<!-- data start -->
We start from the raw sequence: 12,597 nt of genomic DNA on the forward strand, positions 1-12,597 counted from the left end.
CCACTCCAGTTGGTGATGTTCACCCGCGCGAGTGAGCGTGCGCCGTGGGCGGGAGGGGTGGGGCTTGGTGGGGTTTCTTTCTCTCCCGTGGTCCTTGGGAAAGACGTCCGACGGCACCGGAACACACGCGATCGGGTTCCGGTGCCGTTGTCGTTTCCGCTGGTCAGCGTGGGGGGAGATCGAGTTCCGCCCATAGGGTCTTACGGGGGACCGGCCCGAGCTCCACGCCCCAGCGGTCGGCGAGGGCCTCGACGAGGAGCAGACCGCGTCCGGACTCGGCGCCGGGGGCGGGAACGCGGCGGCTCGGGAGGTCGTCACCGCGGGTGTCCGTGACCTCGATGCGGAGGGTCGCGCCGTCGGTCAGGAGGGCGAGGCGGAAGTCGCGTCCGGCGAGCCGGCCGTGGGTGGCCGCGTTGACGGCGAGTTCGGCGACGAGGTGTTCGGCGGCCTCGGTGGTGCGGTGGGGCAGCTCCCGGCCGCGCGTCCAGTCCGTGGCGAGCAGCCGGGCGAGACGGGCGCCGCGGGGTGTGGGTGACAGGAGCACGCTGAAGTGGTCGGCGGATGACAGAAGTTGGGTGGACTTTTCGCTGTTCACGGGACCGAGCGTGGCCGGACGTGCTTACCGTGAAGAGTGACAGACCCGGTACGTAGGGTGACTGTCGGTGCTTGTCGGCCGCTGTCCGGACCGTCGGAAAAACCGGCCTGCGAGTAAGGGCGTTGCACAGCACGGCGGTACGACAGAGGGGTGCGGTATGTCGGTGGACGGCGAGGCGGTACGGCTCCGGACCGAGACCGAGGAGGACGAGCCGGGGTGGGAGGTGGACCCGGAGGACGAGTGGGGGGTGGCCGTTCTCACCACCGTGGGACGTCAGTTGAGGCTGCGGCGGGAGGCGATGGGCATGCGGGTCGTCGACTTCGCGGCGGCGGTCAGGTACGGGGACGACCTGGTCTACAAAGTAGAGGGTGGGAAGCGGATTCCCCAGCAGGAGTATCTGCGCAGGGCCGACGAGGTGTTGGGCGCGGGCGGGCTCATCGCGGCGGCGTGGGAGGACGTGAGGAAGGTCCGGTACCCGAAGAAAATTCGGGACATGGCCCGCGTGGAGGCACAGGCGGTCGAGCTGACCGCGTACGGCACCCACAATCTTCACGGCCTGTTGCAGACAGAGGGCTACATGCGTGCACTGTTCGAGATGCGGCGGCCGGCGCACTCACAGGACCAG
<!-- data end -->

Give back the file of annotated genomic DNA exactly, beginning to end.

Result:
We start from the raw sequence: 12,597 nt of genomic DNA on the forward strand, positions 1-12,597 counted from the left end.
CCACTCCAGTTGGTGATGTTCACCCGCGCGAGTGAGCGTGCGCCGTGGGCGGGAGGGGTGGGGCTTGGTGGGGTTTCTTTCTCTCCCGTGGTCCTTGGGAAAGACGTCCGACGGCACCGGAACACACGCGATCGGGTTCCGGTGCCGTTGTCGTTTCCGCTGGTCAGCGTGGGGGGAGATCGAGTTCCGCCCATAGGGTCTTACGGGGGACCGGCCCGAGCTCCACGCCCCAGCGGTCGGCGAGGGCCTCGACGAGGAGCAGACCGCGTCCGGACTCGGCGCCGGGGGCGGGAACGCGGCGGCTCGGGAGGTCGTCACCGCGGGTGTCCGTGACCTCGATGCGGAGGGTCGCGCCGTCGGTCAGGAGGGCGAGGCGGAAGTCGCGTCCGGCGAGCCGGCCGTGGGTGGCCGCGTTGACGGCGAGTTCGGCGACGAGGTGTTCGGCGGCCTCGGTGGTGCGGTGGGGCAGCTCCCGGCCGCGCGTCCAGTCCGTGGCGAGCAGCCGGGCGAGACGGGCGCCGCGGGGTGTGGGTGACAGGAGCACGCTGAAGTGGTCGGCGGATGACAGAAGTTGGGTGGACTTTTCGCTGTTCACGGGACCGAGCGTGGCCGGACGTGCTTACCGTGAAGAGTGACAGACCCGGTACGTAGGGTGACTGTCGGTGCTTGTCGGCCGCTGTCCGGACCGTCGGAAAAACCGGCCTGCGAGTAAGGGCGTTGCACAGCACGGCGGTACGACAGAGGGGTGCGGTATGTCGGTGGACGGCGAGGCGGTACGGCTCCGGACCGAGACCGAGGAGGACGAGCCGGGGTGGGAGGTGGACCCGGAGGACGAGTGGGGGGTGGCCGTTCTCACCACCGTGGGACGTCAGTTGAGGCTGCGGCGGGAGGCGATGGGCATGCGGGTCGTCGACTTCGCGGCGGCGGTCAGGTACGGGGACGACCTGGTCTACAAAGTAGAGGGTGGGAAGCGGATTCCCCAGCAGGAGTATCTGCGCAGGGCCGACGAGGTGTTGGGCGCGGGCGGGCTCATCGCGGCGGCGTGGGAGGACGTGAGGAAGGTCCGGTACCCGAAGAAAATTCGGGACATGGCCCGCGTGGAGGCACAGGCGGTCGAGCTGACCGCGTACGGCACCCACAATCTTCACGGCCTGTTGCAGACAGAGGGCTACATGCGTGCACTGTTCGAGATGCGGCGGCCGGCGCACTCACAGGACCAG